The lending limit for federally-backed reverse mortgages is increasing for the fifth consecutive year in a row, set to hit $822,375 in 2021.
The Department of Housing and Urban Development (HUD) announced on Wednesday via Mortgagee Letter (ML) 2020-42 a maximum claim amount of $822,375 for calendar year 2021, a rise of $56,775 from the $765,600 limit governing the Home Equity Conversion Mortgage (HECM) program in 2020.
HUD calculates this figure at 150% of the conforming loan limits on mortgages to be acquired by Fannie Mae and Freddie Mac, which was announced by the Federal Housing Finance Agency (FHFA) last week to be $548,250 for calendar year 2021—up from $510,400 in 2020.
This rise marks what many professionals will see as a positive development for the reverse mortgage industry as a whole, with the lending limit rising to over $800,000 for the first time. The publication of the new ML also notably includes no references to the possibility of changes to the lending limit structure, which the agency recently said should be considered in its annual report to Congress published last month.
According to the National Housing Act signed into law by President Franklin Delano Roosevelt in 1934 — and as amended by the Housing and Economic Recovery Act of 2008 (HERA), signed into law by President George W. Bush — FHA is required to set single family forward mortgage lending limits at 115% of area median home prices subject to a floor and ceiling on the limits.
However, FHA Commissioner Dana Wade criticized the rise of the lending limit across both the forward and reverse programs in an announcement issued by the agency about the new limits, questioning whether or not the agency’s mission is being served by lending limits of such a figure.
“FHA has seen consistent increases in loan limits during the past few years, putting it in a position to serve a segment of borrowers that may be better-served by the conventional [non-agency] market,” Wade said in an announcement of the new limits. “FHA’s mission is to support low-to-moderate income borrowers, so why does the law permit FHA to insure mortgages up to $822,375? This is a question for Congress and the taxpayers who stand behind FHA to answer.”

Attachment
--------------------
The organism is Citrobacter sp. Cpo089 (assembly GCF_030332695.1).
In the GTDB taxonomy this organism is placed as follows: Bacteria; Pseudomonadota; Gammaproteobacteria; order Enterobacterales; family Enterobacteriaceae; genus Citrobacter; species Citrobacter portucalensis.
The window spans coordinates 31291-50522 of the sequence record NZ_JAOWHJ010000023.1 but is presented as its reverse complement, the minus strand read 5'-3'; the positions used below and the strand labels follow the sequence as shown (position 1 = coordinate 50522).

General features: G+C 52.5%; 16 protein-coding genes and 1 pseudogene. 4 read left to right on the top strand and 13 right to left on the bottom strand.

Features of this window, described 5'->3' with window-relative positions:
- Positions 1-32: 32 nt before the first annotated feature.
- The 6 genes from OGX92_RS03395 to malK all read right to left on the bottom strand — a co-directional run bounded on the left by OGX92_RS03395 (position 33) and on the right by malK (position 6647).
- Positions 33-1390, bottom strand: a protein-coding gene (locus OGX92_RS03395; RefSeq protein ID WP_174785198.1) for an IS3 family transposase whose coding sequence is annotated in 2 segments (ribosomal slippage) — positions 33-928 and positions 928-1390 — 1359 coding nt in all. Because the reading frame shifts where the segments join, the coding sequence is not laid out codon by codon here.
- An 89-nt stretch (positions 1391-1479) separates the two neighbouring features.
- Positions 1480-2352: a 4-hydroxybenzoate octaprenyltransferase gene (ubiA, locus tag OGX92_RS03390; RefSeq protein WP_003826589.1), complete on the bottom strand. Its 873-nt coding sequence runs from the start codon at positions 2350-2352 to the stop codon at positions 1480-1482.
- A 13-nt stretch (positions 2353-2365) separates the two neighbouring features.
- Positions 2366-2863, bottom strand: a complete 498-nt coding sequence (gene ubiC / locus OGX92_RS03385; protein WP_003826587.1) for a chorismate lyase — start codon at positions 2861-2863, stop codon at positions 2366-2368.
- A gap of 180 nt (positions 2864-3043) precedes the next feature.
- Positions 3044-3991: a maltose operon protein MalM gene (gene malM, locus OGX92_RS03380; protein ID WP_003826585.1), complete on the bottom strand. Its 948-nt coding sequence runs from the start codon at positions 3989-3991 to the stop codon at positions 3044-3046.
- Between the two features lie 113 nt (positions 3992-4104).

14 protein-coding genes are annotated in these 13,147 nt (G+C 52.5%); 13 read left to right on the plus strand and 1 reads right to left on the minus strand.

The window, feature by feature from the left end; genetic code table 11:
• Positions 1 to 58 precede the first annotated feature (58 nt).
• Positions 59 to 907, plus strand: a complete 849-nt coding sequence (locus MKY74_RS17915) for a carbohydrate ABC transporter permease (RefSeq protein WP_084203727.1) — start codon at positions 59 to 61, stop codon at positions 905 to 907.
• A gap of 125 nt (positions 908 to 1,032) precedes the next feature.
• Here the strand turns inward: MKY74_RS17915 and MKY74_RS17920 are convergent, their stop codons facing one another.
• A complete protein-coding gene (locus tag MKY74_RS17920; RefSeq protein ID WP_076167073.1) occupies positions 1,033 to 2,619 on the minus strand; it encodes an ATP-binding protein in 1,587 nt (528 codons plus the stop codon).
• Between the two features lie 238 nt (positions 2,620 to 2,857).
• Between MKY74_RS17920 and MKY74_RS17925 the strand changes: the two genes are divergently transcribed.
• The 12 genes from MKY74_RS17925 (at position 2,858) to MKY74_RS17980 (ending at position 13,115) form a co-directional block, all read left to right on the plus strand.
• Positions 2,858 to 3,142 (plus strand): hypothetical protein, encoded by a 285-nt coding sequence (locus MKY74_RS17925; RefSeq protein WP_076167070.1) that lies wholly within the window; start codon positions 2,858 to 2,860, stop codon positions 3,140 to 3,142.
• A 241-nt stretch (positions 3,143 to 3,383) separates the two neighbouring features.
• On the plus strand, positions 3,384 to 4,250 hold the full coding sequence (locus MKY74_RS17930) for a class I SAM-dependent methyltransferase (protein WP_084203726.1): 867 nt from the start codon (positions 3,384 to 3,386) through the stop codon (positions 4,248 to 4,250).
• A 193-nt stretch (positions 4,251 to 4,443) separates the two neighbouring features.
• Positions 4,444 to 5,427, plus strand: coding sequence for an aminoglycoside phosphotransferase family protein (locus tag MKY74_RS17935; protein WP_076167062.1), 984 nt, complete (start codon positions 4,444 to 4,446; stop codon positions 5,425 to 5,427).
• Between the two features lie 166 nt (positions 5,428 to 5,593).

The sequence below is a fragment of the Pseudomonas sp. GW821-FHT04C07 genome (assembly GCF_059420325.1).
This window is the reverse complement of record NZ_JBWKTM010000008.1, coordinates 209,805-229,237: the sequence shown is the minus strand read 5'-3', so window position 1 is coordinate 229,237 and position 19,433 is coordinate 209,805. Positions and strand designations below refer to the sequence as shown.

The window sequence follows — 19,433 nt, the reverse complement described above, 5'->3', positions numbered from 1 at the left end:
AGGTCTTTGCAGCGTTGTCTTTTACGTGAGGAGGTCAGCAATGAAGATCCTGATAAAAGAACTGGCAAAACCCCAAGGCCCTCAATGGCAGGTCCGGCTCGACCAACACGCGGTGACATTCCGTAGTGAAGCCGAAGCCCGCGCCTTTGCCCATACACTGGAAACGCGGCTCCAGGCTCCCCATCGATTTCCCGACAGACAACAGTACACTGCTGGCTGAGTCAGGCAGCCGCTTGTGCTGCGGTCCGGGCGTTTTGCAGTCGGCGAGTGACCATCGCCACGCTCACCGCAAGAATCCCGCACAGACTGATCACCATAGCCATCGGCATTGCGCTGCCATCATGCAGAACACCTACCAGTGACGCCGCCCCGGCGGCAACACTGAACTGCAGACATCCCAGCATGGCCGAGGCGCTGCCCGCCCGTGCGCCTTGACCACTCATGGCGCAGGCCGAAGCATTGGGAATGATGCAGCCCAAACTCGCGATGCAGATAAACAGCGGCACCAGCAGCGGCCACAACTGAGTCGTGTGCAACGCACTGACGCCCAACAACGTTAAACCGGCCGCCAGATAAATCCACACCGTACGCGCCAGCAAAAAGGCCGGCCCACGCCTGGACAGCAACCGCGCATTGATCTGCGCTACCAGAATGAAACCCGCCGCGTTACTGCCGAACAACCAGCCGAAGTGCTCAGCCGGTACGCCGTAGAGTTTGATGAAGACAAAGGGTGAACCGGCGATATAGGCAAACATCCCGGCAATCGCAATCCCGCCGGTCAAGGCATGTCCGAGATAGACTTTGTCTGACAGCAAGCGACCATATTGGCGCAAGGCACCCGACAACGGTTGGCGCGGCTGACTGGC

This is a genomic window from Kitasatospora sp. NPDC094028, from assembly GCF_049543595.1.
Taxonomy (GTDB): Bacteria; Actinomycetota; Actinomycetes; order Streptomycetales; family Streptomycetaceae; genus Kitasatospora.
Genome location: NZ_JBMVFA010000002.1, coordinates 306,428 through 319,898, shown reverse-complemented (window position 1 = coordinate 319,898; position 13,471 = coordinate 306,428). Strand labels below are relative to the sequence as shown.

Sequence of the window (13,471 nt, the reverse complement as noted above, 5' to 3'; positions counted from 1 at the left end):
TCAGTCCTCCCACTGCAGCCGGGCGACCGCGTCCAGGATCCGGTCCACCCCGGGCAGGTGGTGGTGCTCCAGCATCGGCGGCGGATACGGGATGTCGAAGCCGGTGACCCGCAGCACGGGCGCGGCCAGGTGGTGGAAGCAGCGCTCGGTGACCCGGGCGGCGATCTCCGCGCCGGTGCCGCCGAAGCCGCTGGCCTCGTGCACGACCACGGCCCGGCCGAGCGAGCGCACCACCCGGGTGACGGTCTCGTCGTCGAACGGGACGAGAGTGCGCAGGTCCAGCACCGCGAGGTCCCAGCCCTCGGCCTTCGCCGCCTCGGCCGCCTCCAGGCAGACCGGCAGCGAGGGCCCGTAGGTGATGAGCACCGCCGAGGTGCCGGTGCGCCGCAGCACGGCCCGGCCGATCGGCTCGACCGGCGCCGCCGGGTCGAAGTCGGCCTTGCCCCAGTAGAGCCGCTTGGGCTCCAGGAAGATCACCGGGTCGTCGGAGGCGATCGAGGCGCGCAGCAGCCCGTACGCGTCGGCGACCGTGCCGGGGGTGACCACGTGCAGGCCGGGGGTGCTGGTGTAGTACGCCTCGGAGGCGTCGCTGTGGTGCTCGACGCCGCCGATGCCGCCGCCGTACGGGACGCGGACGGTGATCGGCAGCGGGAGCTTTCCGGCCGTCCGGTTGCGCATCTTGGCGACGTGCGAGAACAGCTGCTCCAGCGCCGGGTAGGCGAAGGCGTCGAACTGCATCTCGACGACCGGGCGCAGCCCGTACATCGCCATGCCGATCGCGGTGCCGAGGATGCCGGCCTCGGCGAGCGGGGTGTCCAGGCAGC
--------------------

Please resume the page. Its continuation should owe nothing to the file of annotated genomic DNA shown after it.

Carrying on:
For the industry’s part, the higher lending limit could fuel reverse mortgage production, but perhaps in an area that has already been seeing more activity over the course of 2020 according to John Lunde, president of Reverse Market Insight (RMI).
“I expect this will further increase the potential for HECM refinances in areas where home prices have risen over the past few years, but also that it raises the bar for where proprietary products deliver more available proceeds to the borrower than HECM as well,” Lunde tells RMD. “While I don’t believe all proprietary borrowers are making their product decision on that basis, it will further encourage the industry to focus on more than just available proceeds as the basis for comparison between products.”
This particular rise of the HECM lending limit also stands out in terms of its sheer amount, Lunde says, especially considering ways in which lending limits have evolved over the course of the 2000s and 2010s.
“I can say personally that it’s quite striking how the HECM limit has grown over time,” Lunde says. “When I came into the industry in 2004, the highest county lending limit was $362,790 and some counties were in the low $200,000 range. Those lowest-limit counties now have a lending limit almost four times what it was then, and even the highest-limit counties have more than doubled in that time.”
For several years, the reverse mortgage lending limit remained stagnant, before rising in 2017 from $625,500 to $636,150. Since then, a rise in the HECM lending limit has closely accompanied the announcement of conforming loan limits on Fannie and Freddie mortgages. The new loan limit will take effect for loans with case numbers assigned on or after January 1, 2021, through December 31, 2021, as specified by HUD.
The release of the new HECM lending limits followed closely after the release of Mortgagee Letter 2020-41, which specified new forward mortgage loan limits. FHA’s nationwide forward mortgage limit “floor” and “ceiling” for a one-unit property in calendar year 2021 are $356,362 and $822,375, respectively.